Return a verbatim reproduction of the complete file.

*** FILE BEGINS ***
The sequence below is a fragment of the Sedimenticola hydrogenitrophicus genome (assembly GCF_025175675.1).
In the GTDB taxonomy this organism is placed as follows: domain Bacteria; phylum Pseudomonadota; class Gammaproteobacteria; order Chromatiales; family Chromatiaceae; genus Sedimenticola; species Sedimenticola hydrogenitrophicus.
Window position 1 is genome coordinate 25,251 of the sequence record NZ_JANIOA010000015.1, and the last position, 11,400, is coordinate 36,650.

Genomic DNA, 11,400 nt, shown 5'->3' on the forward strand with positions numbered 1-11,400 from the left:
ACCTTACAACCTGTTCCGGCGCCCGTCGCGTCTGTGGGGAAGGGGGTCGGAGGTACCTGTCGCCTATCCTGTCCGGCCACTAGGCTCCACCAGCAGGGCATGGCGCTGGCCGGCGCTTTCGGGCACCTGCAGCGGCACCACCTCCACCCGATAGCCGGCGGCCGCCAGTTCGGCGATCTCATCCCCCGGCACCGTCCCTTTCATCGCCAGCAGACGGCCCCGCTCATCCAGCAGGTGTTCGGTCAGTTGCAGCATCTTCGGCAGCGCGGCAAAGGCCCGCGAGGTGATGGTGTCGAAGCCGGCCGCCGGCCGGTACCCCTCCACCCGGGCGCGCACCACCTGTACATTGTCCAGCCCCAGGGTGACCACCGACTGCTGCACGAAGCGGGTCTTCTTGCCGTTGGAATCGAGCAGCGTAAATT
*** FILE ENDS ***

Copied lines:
The sequence below is a fragment of the Sedimenticola hydrogenitrophicus genome (assembly GCF_025175675.1).
In the GTDB taxonomy this organism is placed as follows: domain Bacteria; phylum Pseudomonadota; class Gammaproteobacteria; order Chromatiales; family Chromatiaceae; genus Sedimenticola; species Sedimenticola hydrogenitrophicus.
Window position 1 is genome coordinate 25,251 of the sequence record NZ_JANIOA010000015.1, and the last position, 11,400, is coordinate 36,650.

Genomic DNA, 11,400 nt, shown 5'->3' on the forward strand with positions numbered 1-11,400 from the left:
ACCTTACAACCTGTTCCGGCGCCCGTCGCGTCTGTGGGGAAGGGGGTCGGAGGTACCTGTCGCCTATCCTGTCCGGCCACTAGGCTCCACCAGCAGGGCATGGCGCTGGCCGGCGCTTTCGGGCACCTGCAGCGGCACCACCTCCACCCGATAGCCGGCGGCCGCCAGTTCGGCGATCTCATCCCCCGGCACCGTCCCTTTCATCGCCAGCAGACGGCCCCGCTCATCCAGCAGGTGTTCGGTCAGTTGCAGCATCTTCGGCAGCGCGGCAAAGGCCCGCGAGGTGATGGTGTCGAAGCCGGCCGCCGGCCGGTACCCCTCCACCCGGGCGCGCACCACCTGTACATTGTCCAGCCCCAGGGTGACCACCGACTGCTGCACGAAGCGGGTCTTCTTGCCGTTGGAATCGAGCAGCGTAAATT